A great many data transfers these days involve converting analog signals to digital signals. In this way, your computer can communicate with digital data providers, such as websites and other Internet-related sources. Whether you realize it or not, the modem with which you connect to the Internet is constantly doing this sort of data transfer.
Such data transfer naturally take time and effort, which you might want your computer to spend on other tasks. Technology is available, however, to connect directly to the digital network that is otherwise passing your modem by. This technology can come in the form of a terminal adapter.
A terminal adapter enables communication between a computer and an Integrated Services Digital Network (ISDN) line. ISDN is the current hot technology transmitting digital voice and other data. The transmissions are sent over the same old copper phone lines that we are all used to, but the result is much higher quality and speed than the traditional analog transmissions. Using a terminal adapter, you can plug your PC into the digital data transfer network.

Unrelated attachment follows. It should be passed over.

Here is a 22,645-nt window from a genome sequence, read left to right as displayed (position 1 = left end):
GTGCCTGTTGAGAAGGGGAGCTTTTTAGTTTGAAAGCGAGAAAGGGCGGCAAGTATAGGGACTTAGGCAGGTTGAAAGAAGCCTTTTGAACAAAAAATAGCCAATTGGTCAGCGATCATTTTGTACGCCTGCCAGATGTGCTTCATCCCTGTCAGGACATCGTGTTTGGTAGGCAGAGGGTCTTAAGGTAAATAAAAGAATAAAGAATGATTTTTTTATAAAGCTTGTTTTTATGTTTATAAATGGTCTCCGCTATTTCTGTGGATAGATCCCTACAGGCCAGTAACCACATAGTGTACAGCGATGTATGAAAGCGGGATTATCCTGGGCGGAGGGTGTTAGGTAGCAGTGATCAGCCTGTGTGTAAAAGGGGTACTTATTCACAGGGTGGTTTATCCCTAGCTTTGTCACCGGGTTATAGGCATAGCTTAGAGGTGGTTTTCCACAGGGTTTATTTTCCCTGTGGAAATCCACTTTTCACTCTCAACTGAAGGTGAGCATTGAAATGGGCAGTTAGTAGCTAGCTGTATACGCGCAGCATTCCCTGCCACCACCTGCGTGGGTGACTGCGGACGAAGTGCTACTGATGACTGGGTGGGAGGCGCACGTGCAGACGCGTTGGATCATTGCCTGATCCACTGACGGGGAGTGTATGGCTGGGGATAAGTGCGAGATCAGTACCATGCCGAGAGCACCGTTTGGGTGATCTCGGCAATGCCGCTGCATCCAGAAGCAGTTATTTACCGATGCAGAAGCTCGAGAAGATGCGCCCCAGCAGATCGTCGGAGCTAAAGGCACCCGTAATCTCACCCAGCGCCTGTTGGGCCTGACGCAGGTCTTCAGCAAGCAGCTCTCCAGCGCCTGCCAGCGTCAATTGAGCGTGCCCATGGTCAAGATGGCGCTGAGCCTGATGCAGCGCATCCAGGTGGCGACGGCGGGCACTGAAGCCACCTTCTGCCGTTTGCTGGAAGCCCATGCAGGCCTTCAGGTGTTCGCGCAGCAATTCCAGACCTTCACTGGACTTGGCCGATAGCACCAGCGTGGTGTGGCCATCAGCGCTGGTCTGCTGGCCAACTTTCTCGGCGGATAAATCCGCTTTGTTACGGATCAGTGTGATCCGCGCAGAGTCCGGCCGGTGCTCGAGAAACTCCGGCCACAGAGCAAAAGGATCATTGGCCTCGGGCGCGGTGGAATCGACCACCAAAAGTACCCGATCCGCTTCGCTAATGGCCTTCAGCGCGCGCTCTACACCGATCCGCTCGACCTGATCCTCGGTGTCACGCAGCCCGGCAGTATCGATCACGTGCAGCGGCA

A terminal adapter is a bit like a modem, but it doesn't waste time converting analog and digital signals. The terminal adapter is much more passive, serving its function only by passing on digital signals. Think of it as an aqueduct: The ISDN line is the outlying communities, and your computer is Rome.
The terminal adapter might not perform the same function as a traditional modem, but it does share one important characteristic with that modem: it is a peripheral. Current computer technologies do not list terminal adapters as standard features. If you want to use a terminal adapter, you have to purchase it separately. Both internal and external models are available, with the external model connecting to the serial port or USB port on your computer. Devices that combine the functionality of modems and terminal adapters are available as well.